In the ancient Tradition of the Church, the penultimate Sunday before the start of Great Lent is the Sunday of the Last Judgment (Matthew 25:31-46). On this day, the Gospel lection is the parable Jesus told about all the nations being brought before the Son of Man, Jesus, where he will judge them. He will separate the sheep from the goats, the righteous from the wicked. The righteous will inherit the Kingdom prepared for them from the foundation of the world. The wicked will depart into the everlasting fire prepared–note: not for them–but for the devil and his angels. The righteous inherit what has been prepared for them; the wicked gain that which was prepared for someone else.
That this parable is one which Jesus himself gave has never been denied until modern times. And it is denied on the basis either of that understanding which denies the reality of God altogether or on the basis of that understanding of God based on honest misunderstandings of the biblical and patristic tradition or on deliberate falsifications of that tradition. In short, the reality of the Gospel is that Jesus will judge the nations. He came once to save. He comes again to judge.
But note the basis of the judgement: not some Augustinian or Calvinist system of God’s divine foreknowledge and predestination. Rather, the nations are judged on one single standard: Christ. It is what the nations did or did not do with regard to Christ which determines their destiny. And note the context in which actions for or against Christ are judged: clothing the naked, feeding the hungry, visiting the sick and the prisoners. (I’ll not go here into whether or not “my brothers” in the parable refers to Christians or just humanity in general. Though I think the Gospel context on this is clear, and therefore more particular, it’s a point for another blog.)
I know there are well-meaning Christians who find the idea that Christ himself will judge the nations difficult, even repugnant. How could a God of love condemn anyone to everlasting condemnation? To which one appropriate response is another question: How could a God of love deny anyone their repeated and considered choice? For those who have repeatedly denied God again and again, heaven would be worse than hell. God is not so unjust as to deny us the consequences of our choices and actions.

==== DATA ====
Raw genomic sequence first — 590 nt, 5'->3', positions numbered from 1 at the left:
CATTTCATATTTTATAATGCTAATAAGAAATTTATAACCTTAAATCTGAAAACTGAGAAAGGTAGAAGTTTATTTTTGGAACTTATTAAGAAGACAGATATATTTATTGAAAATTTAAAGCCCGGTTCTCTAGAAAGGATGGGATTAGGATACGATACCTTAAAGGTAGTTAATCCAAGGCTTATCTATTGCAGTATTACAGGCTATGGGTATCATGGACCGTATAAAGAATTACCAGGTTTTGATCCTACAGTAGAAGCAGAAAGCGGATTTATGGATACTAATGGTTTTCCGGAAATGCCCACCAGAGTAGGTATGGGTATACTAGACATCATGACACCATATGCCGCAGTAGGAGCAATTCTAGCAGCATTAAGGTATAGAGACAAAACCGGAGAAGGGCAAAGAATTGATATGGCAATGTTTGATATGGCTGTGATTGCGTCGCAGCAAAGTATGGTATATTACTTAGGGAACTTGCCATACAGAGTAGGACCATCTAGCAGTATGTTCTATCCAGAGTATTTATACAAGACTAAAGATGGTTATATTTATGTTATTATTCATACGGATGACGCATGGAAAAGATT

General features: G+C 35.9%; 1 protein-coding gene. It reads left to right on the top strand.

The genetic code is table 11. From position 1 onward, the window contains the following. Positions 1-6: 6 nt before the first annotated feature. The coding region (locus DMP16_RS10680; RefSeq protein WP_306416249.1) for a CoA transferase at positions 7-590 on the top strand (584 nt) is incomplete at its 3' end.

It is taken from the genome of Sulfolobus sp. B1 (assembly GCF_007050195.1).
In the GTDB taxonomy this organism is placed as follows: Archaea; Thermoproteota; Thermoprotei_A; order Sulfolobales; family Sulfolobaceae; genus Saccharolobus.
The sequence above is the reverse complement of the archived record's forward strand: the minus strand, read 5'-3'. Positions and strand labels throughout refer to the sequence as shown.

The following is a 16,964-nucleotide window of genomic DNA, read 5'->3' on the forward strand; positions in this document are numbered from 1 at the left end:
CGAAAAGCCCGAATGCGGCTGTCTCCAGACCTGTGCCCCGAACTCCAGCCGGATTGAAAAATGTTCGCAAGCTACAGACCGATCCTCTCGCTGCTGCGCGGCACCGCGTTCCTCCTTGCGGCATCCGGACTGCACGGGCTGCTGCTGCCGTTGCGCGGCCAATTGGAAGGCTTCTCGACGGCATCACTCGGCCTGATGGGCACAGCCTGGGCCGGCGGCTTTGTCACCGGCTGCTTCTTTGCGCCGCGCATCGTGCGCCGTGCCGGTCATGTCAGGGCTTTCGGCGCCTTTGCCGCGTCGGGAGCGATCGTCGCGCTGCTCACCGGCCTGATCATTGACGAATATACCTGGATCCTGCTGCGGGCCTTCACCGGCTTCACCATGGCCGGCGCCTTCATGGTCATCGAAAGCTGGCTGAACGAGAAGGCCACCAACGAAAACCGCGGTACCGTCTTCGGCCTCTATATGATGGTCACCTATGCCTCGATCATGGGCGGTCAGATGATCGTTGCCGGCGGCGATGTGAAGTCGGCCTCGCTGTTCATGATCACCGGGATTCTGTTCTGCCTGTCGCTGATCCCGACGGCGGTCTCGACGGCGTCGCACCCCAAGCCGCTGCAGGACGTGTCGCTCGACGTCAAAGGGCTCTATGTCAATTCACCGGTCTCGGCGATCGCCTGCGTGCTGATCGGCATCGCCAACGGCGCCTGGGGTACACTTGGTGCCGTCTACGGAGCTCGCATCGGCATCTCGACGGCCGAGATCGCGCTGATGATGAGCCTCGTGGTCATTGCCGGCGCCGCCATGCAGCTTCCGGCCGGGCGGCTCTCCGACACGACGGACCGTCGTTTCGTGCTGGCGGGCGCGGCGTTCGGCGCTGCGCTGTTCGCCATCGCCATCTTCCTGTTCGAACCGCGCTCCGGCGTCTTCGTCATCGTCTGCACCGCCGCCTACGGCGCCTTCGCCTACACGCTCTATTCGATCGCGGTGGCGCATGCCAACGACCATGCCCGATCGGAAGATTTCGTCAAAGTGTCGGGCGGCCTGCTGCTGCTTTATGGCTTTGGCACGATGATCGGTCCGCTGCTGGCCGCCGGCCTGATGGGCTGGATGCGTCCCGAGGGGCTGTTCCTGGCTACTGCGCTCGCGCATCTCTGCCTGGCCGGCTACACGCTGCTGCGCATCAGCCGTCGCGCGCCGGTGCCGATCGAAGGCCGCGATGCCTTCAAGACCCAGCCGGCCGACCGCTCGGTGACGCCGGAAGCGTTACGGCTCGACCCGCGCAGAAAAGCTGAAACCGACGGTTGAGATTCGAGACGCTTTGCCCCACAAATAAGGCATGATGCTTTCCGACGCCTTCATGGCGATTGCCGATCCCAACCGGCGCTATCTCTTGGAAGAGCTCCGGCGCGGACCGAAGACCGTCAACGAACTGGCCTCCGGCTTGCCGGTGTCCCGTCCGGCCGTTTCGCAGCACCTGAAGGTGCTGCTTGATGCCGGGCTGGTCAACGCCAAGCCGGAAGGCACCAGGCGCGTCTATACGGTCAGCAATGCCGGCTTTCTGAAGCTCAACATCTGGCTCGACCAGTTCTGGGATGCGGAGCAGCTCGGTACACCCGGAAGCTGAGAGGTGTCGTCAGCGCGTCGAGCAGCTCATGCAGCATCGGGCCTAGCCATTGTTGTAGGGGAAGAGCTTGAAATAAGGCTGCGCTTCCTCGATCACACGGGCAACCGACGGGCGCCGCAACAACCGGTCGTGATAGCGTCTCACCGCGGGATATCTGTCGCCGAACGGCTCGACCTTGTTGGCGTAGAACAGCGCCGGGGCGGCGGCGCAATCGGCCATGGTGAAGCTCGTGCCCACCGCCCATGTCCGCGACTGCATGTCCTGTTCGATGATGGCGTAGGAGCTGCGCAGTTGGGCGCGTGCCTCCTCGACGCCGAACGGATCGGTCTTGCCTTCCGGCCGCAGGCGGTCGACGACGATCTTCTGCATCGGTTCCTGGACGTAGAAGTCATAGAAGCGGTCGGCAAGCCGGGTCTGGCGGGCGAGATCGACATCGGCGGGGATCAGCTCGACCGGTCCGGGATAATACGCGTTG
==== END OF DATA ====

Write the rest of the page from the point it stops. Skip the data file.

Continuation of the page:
And note this also: Those who depart into the everlasting fire depart not on the basis of one grand all-encompassing decision. Rather, they are judged on the basis of their repeated little actions: not feeding the hungry, not clothing the naked, not visiting the sick and the prisoners. In other words, just like salvation, judgment comes from a lifetime of small decisions.
I was prepared for today’s Gospel lection by my very own actions this morning prior to going to worship. I got up feeling tired and ugly. My duty every morning is to pray the Morning Prayers of the small red service book I have. This morning I most definitely did not want to. I kept procrastinating (yes, it was most crucial that I log on and download my email; yes, I must eat something, I feel so sick, and besides why should I keep the fast since I can’t partake of communion yet anyway; and so on). But finally, I dragged myself in front of the icons, lit the candle, and began praying. And a most dismal display it was, too. Not only did I not feel enlightened, anyone else joinging me would have feel the deep pit of slack that emanated around me.
But when I was done and as I was heading out of the house, somehow, God had blessed my feeble efforts, and I felt prepared to worship.
Then I got to service and heard: “It’s not the grand decisions which form the basis of our destiny. It’s the accumulation of all the small ones.”
Thank God for his great mercy. And may he continue to save me. And may I continue to work our my salvation with fear and trembling, knowing it is He who works in me both to will and to do his good pleasure. And may I one day hear, “Enter into your inheritance in the Kingdom which has been prepared for you from the foundation of the world.”
Glory to God in all things.